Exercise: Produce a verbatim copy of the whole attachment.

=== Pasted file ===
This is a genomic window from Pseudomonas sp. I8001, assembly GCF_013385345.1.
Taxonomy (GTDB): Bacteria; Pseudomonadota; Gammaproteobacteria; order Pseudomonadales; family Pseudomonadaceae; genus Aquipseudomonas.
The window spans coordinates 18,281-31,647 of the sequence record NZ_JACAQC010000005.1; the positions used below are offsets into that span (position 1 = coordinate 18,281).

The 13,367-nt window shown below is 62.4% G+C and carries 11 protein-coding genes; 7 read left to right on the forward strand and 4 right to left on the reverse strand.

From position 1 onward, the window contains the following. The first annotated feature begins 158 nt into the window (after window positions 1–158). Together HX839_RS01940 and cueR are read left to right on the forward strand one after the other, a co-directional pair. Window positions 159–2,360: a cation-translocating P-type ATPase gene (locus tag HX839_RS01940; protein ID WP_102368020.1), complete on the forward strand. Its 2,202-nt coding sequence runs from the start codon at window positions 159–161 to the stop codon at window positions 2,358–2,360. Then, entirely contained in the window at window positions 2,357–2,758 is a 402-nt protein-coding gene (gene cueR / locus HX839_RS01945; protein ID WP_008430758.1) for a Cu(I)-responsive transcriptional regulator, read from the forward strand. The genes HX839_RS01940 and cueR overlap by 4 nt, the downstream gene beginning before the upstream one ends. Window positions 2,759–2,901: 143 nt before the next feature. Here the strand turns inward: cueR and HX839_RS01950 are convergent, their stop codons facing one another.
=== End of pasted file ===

This is a genomic window from Pseudomonas sp. I8001, assembly GCF_013385345.1.
Taxonomy (GTDB): Bacteria; Pseudomonadota; Gammaproteobacteria; order Pseudomonadales; family Pseudomonadaceae; genus Aquipseudomonas.
The window spans coordinates 18,281-31,647 of the sequence record NZ_JACAQC010000005.1; the positions used below are offsets into that span (position 1 = coordinate 18,281).

The 13,367-nt window shown below is 62.4% G+C and carries 11 protein-coding genes; 7 read left to right on the forward strand and 4 right to left on the reverse strand.

From position 1 onward, the window contains the following. The first annotated feature begins 158 nt into the window (after window positions 1–158). Together HX839_RS01940 and cueR are read left to right on the forward strand one after the other, a co-directional pair. Window positions 159–2,360: a cation-translocating P-type ATPase gene (locus tag HX839_RS01940; protein ID WP_102368020.1), complete on the forward strand. Its 2,202-nt coding sequence runs from the start codon at window positions 159–161 to the stop codon at window positions 2,358–2,360. Then, entirely contained in the window at window positions 2,357–2,758 is a 402-nt protein-coding gene (gene cueR / locus HX839_RS01945; protein ID WP_008430758.1) for a Cu(I)-responsive transcriptional regulator, read from the forward strand. The genes HX839_RS01940 and cueR overlap by 4 nt, the downstream gene beginning before the upstream one ends. Window positions 2,759–2,901: 143 nt before the next feature. Here the strand turns inward: cueR and HX839_RS01950 are convergent, their stop codons facing one another.